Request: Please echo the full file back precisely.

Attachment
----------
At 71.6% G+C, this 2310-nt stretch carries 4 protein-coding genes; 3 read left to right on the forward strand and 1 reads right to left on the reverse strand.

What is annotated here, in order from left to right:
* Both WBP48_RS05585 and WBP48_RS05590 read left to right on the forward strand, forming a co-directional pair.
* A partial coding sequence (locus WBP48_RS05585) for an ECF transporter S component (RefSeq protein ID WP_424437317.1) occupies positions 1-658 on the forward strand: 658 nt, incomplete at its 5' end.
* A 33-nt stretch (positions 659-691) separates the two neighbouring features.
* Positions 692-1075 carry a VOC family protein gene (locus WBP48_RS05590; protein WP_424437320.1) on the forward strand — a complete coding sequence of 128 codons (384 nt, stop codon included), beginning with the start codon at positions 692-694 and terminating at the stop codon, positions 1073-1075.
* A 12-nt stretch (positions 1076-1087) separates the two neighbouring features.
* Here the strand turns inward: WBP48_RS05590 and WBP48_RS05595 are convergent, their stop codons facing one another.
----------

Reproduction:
At 71.6% G+C, this 2310-nt stretch carries 4 protein-coding genes; 3 read left to right on the forward strand and 1 reads right to left on the reverse strand.

What is annotated here, in order from left to right:
* Both WBP48_RS05585 and WBP48_RS05590 read left to right on the forward strand, forming a co-directional pair.
* A partial coding sequence (locus WBP48_RS05585) for an ECF transporter S component (RefSeq protein ID WP_424437317.1) occupies positions 1-658 on the forward strand: 658 nt, incomplete at its 5' end.
* A 33-nt stretch (positions 659-691) separates the two neighbouring features.
* Positions 692-1075 carry a VOC family protein gene (locus WBP48_RS05590; protein WP_424437320.1) on the forward strand — a complete coding sequence of 128 codons (384 nt, stop codon included), beginning with the start codon at positions 692-694 and terminating at the stop codon, positions 1073-1075.
* A 12-nt stretch (positions 1076-1087) separates the two neighbouring features.
* Here the strand turns inward: WBP48_RS05590 and WBP48_RS05595 are convergent, their stop codons facing one another.